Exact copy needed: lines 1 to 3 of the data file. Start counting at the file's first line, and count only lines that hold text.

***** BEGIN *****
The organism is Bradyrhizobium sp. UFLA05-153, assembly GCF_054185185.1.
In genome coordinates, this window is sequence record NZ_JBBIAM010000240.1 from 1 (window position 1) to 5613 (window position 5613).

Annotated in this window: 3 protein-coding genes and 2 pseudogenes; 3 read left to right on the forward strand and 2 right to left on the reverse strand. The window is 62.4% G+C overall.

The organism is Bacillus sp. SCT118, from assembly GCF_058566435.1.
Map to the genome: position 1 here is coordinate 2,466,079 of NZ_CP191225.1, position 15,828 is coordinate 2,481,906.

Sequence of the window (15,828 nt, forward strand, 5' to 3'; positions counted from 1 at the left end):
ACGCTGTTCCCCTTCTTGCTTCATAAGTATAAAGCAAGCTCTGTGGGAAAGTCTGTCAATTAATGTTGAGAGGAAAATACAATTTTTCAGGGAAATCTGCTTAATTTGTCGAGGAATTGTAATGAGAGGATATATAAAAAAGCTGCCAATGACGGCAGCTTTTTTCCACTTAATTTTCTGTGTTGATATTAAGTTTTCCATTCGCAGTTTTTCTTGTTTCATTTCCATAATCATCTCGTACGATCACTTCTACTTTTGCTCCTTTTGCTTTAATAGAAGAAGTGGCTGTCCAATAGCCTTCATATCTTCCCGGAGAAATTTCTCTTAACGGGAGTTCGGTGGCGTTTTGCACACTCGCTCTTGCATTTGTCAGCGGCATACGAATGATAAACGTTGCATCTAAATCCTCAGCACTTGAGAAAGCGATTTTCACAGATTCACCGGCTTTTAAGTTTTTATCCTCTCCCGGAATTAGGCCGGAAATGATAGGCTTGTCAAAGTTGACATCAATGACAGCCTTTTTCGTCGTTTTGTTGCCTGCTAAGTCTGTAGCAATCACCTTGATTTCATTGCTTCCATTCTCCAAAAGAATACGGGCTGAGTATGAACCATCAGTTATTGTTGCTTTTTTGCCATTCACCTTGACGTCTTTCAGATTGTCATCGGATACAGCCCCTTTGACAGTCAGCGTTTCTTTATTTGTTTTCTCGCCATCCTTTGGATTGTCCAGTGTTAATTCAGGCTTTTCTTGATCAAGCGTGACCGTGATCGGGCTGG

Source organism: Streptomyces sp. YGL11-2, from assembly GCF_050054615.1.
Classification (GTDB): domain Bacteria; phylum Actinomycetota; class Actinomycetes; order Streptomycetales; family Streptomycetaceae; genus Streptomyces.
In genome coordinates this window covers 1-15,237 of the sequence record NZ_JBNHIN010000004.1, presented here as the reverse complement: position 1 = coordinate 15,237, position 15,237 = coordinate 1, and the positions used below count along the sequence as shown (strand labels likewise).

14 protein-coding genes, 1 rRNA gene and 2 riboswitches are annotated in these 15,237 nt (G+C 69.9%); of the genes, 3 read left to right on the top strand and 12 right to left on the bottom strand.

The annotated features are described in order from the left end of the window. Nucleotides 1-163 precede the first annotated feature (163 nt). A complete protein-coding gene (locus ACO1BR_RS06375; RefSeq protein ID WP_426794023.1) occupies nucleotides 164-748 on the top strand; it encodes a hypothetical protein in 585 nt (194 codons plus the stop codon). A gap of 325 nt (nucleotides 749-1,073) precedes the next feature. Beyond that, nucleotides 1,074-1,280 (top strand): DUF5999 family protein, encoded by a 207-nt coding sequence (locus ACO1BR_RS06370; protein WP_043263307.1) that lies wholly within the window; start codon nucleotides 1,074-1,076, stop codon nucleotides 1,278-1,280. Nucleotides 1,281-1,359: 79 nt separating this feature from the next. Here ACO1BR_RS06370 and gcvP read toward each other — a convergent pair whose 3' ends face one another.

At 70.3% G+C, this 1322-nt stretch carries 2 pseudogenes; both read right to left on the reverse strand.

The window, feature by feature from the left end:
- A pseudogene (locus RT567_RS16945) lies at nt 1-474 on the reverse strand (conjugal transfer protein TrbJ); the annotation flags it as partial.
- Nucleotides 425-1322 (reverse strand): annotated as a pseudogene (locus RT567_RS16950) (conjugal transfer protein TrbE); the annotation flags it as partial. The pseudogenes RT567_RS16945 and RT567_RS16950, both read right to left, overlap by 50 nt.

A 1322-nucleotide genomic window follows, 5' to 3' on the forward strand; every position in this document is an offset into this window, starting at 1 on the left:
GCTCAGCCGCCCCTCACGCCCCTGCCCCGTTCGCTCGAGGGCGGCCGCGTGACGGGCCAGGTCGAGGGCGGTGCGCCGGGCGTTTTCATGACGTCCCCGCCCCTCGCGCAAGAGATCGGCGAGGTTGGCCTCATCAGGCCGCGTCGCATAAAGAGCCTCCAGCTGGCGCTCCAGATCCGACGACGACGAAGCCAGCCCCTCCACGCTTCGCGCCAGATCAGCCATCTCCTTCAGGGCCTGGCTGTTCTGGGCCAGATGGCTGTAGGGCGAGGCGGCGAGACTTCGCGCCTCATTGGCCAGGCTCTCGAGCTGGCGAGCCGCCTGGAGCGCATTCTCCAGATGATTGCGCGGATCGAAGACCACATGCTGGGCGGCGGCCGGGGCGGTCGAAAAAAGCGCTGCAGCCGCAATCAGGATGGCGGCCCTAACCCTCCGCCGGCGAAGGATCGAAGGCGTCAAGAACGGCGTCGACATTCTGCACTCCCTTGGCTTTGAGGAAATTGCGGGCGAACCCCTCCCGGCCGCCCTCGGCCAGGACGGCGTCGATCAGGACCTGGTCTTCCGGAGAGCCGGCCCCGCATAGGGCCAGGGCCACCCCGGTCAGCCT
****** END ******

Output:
The organism is Bradyrhizobium sp. UFLA05-153, assembly GCF_054185185.1.
In genome coordinates, this window is sequence record NZ_JBBIAM010000240.1 from 1 (window position 1) to 5613 (window position 5613).

Annotated in this window: 3 protein-coding genes and 2 pseudogenes; 3 read left to right on the forward strand and 2 right to left on the reverse strand. The window is 62.4% G+C overall.